Finding Our Niche

    Posted by Tim Johnson on Feb 3, 2017 10:32:25 AM

    NicheInfographic.pngTo put it plainly, finding our niche is nothing more than finding a product or service that we provide better or cheaper (or both) than anyone else.  As in the infographic to the right, the best area to be is in the far upper-right quadrant for the best profitability. To do this, we need a product or service that is both unique and offers good value to our customers. The second-best area to be is the lower-right, where we may offer the same product as our competition, but we provide the most value (best price). 

    We want to stay away from Bozos and Spam. A Bozo is something that is very unique, different than anything else, and at a great price, but nobody wants them. The only worst place to be is in the lower-left where we see the SPAM, this is the place where we have a product that is not unique and our price is higher than our competition (less value). Hitting our target, or at least near it, allows us the best opportunity to make the most money. If we find our niche, we can stay in that target quadrant.

    So how do we find our niche? The following business logic will help us determine our niche: embrace our passion, we can't please everyone, know our competition, and stay on track and change often. If you already know your niche, knowing this logic is still critical knowledge.

    Embrace Our Passion

    It is highly unlikely that we got into this business without a passion for the automotive industry, tools, or both. We shouldn't let the mundane daily tasks suck us into boredom and dislike. Wake up each morning being thankful for working in a career that allows us to fulfill your dream of doing what we love. Even better, why not make doing what we love very profitable as well.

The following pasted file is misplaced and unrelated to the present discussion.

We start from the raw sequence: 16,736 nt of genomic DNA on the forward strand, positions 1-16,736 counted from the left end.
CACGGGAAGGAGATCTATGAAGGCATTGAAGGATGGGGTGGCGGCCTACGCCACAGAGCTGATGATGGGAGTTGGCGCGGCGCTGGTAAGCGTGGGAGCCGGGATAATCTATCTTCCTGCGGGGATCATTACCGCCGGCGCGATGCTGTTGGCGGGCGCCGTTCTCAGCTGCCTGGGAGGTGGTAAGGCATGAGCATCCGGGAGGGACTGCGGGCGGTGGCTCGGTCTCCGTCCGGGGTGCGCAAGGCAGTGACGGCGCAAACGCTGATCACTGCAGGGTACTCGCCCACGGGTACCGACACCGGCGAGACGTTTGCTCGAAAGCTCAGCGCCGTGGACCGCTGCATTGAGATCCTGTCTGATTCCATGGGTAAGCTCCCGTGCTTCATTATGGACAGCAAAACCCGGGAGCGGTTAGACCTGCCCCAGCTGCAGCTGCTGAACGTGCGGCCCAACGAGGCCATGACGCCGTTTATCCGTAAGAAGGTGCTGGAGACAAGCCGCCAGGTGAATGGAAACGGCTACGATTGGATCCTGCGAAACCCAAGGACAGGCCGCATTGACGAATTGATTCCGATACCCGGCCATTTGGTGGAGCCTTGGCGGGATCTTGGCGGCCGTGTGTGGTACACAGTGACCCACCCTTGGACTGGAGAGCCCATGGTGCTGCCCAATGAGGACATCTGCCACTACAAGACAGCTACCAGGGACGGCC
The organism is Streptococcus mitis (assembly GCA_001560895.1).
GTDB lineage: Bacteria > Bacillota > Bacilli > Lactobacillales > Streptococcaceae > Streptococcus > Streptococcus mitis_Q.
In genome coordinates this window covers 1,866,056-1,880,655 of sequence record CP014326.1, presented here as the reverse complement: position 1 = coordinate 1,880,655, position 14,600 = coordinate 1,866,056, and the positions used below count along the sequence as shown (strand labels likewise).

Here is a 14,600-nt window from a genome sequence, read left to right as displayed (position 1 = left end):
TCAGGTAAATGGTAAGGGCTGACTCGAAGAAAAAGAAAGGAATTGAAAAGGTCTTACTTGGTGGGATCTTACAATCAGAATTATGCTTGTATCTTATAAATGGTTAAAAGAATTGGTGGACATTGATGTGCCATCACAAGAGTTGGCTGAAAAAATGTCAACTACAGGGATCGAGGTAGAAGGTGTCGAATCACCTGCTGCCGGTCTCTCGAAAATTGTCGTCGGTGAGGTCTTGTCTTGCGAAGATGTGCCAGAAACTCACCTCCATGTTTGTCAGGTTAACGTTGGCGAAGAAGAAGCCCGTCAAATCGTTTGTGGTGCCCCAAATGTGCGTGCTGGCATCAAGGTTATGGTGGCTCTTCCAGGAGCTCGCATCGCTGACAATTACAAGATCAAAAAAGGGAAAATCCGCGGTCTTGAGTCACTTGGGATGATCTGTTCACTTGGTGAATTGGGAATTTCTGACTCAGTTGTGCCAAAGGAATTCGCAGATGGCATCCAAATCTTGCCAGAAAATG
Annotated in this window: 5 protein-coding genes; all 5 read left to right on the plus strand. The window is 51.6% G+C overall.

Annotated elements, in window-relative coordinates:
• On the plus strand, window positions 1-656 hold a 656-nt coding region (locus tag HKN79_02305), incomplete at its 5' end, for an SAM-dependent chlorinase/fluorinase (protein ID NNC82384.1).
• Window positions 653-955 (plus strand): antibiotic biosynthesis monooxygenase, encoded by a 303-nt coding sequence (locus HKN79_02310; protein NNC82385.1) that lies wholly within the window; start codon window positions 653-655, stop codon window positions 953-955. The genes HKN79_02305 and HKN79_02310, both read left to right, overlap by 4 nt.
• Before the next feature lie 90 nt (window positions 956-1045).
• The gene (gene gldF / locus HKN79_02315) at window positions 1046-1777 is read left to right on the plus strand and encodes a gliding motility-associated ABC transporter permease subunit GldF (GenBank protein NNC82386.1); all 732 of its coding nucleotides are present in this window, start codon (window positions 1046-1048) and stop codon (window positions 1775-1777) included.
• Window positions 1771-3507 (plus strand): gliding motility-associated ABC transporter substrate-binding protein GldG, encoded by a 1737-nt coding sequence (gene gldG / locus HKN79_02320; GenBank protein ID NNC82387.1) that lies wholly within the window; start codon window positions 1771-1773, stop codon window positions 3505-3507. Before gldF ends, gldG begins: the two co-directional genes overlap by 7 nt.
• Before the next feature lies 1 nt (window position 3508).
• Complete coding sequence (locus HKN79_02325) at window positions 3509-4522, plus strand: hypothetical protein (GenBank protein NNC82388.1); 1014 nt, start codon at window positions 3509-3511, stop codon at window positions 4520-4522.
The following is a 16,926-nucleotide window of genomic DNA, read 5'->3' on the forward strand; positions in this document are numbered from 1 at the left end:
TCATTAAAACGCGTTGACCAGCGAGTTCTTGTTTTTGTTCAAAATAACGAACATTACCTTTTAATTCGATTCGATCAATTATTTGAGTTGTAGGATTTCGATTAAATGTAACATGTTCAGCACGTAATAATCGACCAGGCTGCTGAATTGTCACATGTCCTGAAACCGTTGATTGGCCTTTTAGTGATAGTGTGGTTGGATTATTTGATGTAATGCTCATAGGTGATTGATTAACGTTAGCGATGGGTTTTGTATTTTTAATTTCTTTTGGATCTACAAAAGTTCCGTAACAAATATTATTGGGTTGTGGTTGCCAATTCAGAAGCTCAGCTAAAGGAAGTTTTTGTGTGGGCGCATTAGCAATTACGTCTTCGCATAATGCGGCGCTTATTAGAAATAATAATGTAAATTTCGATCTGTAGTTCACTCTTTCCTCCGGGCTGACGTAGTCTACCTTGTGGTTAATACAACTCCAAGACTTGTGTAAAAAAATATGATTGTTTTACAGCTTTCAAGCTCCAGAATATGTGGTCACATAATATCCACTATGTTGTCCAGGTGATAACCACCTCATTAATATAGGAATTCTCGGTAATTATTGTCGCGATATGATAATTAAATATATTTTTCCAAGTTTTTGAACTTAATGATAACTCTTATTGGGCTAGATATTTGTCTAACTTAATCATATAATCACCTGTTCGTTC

We need to find that unique piece that sucked us into this industry and grab hold with the ferocity of a pit bull. Maybe it was growing up with your Dad racing, maybe it was a high school friend that introduced you to hot rodding, or maybe it was just naturally in your blood. Regardless, if you loved it then, love it now! This embrace of Your passion will be the fuel that carries you through, regardless of circumstances.

    We Can't Please Everyone

    We should listen to our customers, but we can't let their selfish desires, useless to our business, convince us of stupid choices. Pretty blunt, I know, but we have to look out for it. Just because we sell beef jerky doesn't mean we should stock milk and eggs, even if our largest customer thinks it's a great idea. Selfish and needy customers will always be selfish and needy. It may be best to fire that customer and look for another.

    Know Our Competition

    1. Who are the competition?
    2. Where are they located?
    3. What products and services do they offer?
    4. How do they price their goods and services?
    5. What do their customers think of them?
    6. What do their vendors think of them?

    We have to identify, understand and target our competition. We can't pretend that the competition does not exist. Know who they are, write them down and put the list on the wall. Keep the list current and never underestimate them. Most of all, don't ever let them steal the passion.

    Understand where they are located. Do we have a geographical advantage or disadvantage? Remember, we are trying to find out niche, and the answers to these questions can help us target our niche. What products and services do they offer? We should differentiate the products we offer, we can always something faster and/or better.